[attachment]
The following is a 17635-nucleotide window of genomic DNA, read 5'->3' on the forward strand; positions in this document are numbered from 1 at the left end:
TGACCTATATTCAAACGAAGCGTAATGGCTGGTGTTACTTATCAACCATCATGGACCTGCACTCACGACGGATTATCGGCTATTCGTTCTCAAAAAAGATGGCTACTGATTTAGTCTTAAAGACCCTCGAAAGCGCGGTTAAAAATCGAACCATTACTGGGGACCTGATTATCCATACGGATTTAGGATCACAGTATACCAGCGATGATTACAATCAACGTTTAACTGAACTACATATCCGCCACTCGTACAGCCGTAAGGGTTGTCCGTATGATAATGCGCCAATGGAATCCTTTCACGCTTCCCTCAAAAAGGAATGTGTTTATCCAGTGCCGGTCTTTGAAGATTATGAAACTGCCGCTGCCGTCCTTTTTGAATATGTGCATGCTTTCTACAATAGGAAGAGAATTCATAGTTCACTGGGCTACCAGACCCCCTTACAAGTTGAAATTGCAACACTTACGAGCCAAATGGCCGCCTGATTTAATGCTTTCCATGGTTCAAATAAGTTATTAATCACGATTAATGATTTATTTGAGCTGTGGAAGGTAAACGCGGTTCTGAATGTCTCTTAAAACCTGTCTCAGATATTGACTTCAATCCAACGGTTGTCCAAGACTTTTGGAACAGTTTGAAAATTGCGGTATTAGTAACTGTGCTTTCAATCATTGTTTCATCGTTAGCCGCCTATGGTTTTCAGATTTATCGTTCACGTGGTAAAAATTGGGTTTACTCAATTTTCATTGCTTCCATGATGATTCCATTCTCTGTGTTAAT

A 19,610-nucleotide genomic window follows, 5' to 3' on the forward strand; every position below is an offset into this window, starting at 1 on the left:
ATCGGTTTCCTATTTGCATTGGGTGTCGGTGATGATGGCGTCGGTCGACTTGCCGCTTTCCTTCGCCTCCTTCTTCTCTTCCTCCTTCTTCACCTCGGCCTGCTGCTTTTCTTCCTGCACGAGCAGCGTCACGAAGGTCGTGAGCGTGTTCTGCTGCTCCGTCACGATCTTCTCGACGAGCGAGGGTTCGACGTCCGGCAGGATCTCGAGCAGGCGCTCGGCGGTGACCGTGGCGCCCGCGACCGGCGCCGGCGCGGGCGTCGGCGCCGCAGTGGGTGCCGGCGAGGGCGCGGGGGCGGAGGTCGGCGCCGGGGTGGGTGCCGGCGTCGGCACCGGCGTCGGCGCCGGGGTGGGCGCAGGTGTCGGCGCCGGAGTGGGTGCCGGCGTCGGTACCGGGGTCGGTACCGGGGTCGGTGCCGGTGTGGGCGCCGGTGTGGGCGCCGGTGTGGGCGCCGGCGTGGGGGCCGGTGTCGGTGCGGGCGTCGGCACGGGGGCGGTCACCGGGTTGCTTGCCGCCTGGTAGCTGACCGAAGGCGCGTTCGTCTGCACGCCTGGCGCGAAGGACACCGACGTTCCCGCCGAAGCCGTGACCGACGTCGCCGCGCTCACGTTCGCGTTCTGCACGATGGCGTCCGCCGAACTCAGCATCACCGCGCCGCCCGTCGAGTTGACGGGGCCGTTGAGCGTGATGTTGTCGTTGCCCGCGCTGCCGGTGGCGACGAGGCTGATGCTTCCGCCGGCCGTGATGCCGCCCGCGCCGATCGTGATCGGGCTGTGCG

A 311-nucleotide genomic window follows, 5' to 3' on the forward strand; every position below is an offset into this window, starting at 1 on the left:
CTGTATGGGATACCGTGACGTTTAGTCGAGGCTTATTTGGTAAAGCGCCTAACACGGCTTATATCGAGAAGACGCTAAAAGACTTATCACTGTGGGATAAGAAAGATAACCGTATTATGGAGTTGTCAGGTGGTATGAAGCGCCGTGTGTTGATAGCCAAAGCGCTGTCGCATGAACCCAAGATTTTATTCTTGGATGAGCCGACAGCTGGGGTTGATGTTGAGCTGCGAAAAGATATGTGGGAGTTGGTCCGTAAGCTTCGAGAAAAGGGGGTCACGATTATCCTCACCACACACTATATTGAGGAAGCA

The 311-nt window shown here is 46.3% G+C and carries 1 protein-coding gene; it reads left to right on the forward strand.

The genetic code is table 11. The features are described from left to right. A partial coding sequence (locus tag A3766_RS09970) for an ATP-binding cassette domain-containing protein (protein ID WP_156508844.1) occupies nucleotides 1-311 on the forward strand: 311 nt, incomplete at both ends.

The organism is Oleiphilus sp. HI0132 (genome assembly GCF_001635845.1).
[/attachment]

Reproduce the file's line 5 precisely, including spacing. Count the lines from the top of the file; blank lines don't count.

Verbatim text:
A 311-nucleotide genomic window follows, 5' to 3' on the forward strand; every position below is an offset into this window, starting at 1 on the left: